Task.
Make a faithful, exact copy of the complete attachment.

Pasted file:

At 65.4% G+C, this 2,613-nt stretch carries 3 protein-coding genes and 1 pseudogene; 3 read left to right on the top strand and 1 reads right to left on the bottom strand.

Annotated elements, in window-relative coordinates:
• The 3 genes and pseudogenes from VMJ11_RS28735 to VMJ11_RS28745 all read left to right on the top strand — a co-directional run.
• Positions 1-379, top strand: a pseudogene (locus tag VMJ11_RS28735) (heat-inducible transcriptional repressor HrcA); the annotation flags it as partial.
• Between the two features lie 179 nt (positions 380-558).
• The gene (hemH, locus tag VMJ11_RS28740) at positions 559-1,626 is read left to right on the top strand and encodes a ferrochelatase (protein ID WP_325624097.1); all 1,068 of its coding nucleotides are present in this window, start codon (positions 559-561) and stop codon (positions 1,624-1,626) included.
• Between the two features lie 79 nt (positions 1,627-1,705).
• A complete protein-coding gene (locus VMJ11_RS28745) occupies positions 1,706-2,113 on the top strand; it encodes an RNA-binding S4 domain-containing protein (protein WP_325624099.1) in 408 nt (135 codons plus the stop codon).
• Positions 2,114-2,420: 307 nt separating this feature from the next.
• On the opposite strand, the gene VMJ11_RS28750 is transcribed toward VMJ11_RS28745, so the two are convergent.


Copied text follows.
At 65.4% G+C, this 2,613-nt stretch carries 3 protein-coding genes and 1 pseudogene; 3 read left to right on the top strand and 1 reads right to left on the bottom strand.

Annotated elements, in window-relative coordinates:
• The 3 genes and pseudogenes from VMJ11_RS28735 to VMJ11_RS28745 all read left to right on the top strand — a co-directional run.
• Positions 1-379, top strand: a pseudogene (locus tag VMJ11_RS28735) (heat-inducible transcriptional repressor HrcA); the annotation flags it as partial.
• Between the two features lie 179 nt (positions 380-558).
• The gene (hemH, locus tag VMJ11_RS28740) at positions 559-1,626 is read left to right on the top strand and encodes a ferrochelatase (protein ID WP_325624097.1); all 1,068 of its coding nucleotides are present in this window, start codon (positions 559-561) and stop codon (positions 1,624-1,626) included.
• Between the two features lie 79 nt (positions 1,627-1,705).
• A complete protein-coding gene (locus VMJ11_RS28745) occupies positions 1,706-2,113 on the top strand; it encodes an RNA-binding S4 domain-containing protein (protein WP_325624099.1) in 408 nt (135 codons plus the stop codon).
• Positions 2,114-2,420: 307 nt separating this feature from the next.
• On the opposite strand, the gene VMJ11_RS28750 is transcribed toward VMJ11_RS28745, so the two are convergent.